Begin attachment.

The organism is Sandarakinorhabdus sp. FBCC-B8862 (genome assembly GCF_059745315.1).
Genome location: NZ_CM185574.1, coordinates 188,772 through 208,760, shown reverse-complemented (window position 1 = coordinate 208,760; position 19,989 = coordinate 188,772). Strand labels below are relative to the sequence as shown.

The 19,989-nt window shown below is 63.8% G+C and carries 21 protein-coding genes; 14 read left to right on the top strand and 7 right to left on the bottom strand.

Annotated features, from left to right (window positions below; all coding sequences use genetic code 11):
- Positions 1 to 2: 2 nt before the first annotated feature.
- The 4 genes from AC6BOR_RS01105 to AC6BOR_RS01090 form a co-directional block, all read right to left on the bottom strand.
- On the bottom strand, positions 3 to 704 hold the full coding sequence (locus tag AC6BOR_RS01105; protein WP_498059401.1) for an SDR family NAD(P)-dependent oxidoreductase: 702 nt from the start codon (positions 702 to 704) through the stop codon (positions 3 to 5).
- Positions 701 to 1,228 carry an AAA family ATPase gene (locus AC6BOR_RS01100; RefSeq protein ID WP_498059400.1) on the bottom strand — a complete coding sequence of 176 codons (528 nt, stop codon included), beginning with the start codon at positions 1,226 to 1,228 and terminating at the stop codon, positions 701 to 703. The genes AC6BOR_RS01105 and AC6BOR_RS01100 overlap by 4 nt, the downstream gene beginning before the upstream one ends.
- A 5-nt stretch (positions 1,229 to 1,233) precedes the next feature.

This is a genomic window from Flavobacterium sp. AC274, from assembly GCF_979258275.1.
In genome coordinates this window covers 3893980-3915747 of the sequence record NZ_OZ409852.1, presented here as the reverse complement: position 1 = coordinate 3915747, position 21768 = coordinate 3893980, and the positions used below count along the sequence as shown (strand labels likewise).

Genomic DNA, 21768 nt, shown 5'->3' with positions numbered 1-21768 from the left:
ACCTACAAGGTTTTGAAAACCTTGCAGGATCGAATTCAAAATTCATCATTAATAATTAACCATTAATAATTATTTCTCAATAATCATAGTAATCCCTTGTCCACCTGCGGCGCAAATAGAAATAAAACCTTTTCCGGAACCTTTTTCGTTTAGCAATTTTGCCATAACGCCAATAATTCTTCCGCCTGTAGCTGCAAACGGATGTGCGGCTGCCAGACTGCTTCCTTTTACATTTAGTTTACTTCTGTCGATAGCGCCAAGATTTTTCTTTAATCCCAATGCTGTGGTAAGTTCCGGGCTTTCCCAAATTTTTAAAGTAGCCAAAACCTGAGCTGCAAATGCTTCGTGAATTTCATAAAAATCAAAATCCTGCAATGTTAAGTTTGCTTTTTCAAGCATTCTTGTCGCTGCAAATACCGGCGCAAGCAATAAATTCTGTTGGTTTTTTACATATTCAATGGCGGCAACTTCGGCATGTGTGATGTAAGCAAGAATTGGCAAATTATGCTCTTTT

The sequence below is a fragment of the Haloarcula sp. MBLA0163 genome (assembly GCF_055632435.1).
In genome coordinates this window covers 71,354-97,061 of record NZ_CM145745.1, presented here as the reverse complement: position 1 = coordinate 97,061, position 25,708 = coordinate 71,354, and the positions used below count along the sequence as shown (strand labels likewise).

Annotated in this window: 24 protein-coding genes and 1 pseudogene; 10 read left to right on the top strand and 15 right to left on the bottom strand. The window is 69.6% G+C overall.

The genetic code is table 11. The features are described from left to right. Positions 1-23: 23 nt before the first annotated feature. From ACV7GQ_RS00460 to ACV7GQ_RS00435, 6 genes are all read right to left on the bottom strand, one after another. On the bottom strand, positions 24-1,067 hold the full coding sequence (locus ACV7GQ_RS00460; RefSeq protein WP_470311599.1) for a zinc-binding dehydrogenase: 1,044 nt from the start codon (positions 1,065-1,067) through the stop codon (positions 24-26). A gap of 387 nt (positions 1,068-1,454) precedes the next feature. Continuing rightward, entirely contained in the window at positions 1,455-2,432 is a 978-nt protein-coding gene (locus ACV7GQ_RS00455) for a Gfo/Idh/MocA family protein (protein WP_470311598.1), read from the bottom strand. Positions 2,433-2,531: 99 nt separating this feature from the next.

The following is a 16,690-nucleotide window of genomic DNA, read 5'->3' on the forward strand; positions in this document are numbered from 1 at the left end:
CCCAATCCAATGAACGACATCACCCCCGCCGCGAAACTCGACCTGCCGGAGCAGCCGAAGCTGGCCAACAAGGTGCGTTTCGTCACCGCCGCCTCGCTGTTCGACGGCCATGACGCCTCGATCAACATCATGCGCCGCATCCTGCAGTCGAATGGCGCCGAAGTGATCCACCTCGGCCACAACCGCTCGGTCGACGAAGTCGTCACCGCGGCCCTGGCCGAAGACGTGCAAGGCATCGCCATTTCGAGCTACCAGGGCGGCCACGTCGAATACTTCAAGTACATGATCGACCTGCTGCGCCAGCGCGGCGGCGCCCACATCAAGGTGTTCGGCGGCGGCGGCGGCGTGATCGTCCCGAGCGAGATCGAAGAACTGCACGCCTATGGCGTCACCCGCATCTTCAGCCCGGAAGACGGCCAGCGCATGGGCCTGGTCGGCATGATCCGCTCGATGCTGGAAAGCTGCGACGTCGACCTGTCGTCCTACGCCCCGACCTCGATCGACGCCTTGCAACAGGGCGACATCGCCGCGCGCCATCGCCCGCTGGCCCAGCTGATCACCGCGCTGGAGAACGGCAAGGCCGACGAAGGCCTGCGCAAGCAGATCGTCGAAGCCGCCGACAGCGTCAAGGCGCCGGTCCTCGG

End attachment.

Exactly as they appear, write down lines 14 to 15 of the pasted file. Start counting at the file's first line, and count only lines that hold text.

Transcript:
The sequence below is a fragment of the Haloarcula sp. MBLA0163 genome (assembly GCF_055632435.1).
In genome coordinates this window covers 71,354-97,061 of record NZ_CM145745.1, presented here as the reverse complement: position 1 = coordinate 97,061, position 25,708 = coordinate 71,354, and the positions used below count along the sequence as shown (strand labels likewise).